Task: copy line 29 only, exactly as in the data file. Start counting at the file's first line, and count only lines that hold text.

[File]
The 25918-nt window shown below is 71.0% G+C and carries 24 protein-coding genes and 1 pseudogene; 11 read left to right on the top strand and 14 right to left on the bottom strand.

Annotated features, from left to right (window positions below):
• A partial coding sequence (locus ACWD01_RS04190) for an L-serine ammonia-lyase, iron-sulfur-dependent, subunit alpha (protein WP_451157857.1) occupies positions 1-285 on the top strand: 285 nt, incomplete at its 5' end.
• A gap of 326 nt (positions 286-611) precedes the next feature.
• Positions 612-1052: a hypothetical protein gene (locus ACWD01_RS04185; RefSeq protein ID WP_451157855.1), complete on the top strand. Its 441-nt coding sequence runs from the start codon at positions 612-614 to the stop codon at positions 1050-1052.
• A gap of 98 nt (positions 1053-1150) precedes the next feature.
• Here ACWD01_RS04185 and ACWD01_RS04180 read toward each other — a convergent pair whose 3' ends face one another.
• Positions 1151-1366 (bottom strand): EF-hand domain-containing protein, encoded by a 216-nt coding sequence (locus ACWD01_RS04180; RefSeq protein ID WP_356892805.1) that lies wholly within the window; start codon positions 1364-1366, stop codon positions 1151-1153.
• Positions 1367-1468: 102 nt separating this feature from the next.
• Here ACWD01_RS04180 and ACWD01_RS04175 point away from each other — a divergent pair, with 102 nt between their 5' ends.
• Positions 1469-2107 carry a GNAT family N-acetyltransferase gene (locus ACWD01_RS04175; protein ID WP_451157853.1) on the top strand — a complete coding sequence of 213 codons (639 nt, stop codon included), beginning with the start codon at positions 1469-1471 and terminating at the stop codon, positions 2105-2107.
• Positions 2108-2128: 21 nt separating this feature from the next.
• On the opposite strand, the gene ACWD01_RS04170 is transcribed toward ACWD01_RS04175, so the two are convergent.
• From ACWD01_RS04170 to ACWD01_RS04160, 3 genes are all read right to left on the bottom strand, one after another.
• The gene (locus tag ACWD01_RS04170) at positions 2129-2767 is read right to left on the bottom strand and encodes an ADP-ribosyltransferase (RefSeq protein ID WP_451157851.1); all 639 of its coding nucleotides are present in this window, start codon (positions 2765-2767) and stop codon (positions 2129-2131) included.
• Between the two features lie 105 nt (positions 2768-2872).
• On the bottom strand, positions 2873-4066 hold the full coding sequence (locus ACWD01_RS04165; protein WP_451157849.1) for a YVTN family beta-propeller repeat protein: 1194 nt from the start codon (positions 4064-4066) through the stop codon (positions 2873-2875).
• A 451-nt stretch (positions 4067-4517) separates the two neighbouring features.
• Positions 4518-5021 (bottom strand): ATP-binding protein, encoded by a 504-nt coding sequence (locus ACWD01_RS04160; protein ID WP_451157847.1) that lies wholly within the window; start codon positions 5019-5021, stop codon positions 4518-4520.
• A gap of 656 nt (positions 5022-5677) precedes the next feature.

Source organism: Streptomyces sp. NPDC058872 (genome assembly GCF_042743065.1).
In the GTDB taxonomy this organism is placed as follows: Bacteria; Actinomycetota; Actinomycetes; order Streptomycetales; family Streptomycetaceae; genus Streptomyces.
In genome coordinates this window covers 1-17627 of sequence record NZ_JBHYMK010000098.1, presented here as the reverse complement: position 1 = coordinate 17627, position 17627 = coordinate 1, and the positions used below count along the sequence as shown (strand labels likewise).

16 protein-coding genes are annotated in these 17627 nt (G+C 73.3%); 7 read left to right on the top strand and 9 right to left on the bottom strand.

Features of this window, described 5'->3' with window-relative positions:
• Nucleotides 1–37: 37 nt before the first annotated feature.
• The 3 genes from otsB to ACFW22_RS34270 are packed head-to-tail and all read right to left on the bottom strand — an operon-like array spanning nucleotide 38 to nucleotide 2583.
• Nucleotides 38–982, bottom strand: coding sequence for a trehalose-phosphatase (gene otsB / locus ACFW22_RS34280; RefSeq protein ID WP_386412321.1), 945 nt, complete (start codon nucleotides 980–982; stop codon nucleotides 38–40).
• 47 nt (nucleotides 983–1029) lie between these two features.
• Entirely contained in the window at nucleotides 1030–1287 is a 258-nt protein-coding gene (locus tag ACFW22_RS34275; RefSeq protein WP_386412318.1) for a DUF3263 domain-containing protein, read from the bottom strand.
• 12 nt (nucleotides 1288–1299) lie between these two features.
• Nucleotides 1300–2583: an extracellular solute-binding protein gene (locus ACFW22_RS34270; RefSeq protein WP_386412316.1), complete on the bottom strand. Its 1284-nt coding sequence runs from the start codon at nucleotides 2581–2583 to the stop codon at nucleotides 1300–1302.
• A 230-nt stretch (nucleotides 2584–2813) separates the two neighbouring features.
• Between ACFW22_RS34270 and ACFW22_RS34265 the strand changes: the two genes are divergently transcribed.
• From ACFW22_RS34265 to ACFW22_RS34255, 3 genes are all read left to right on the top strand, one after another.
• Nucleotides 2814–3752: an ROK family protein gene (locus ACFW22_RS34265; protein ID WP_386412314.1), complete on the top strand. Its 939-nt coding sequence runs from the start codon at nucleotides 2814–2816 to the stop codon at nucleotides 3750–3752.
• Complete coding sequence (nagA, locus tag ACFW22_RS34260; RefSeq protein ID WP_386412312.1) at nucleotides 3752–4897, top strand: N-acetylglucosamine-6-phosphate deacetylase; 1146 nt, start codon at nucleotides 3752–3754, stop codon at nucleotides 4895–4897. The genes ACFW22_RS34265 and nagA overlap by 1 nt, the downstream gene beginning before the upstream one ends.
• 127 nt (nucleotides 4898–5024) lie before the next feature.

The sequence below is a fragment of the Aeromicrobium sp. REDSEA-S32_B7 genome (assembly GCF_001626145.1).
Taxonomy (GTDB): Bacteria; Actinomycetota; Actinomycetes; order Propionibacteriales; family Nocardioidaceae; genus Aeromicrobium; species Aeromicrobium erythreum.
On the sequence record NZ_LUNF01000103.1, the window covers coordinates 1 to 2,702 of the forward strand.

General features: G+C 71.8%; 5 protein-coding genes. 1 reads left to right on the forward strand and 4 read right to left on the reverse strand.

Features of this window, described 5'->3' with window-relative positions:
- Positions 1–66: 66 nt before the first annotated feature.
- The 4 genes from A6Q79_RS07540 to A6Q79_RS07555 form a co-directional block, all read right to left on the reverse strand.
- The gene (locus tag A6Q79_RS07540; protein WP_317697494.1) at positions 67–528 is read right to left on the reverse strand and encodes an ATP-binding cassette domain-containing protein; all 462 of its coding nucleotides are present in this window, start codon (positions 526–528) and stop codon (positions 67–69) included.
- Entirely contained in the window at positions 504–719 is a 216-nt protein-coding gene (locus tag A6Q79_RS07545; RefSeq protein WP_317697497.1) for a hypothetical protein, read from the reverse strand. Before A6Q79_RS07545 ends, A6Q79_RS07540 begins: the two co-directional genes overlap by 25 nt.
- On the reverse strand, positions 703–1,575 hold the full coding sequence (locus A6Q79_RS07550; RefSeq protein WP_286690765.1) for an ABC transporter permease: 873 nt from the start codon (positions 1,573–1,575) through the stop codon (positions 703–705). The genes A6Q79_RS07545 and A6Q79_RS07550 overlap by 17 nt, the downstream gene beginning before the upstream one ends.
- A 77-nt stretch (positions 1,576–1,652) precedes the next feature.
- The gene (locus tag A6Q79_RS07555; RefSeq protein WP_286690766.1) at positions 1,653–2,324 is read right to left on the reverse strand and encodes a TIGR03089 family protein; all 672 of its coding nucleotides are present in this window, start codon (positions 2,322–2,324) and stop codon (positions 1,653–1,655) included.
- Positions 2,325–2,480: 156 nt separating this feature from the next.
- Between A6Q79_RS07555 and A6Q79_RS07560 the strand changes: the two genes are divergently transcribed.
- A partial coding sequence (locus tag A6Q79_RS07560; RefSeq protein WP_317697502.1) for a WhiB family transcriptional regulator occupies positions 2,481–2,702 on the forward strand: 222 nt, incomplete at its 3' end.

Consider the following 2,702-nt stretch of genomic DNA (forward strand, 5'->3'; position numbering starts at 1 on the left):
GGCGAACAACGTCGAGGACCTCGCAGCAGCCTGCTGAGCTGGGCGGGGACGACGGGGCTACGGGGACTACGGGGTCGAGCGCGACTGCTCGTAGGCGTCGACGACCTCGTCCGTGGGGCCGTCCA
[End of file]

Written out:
• 47 nt (nucleotides 983–1029) lie between these two features.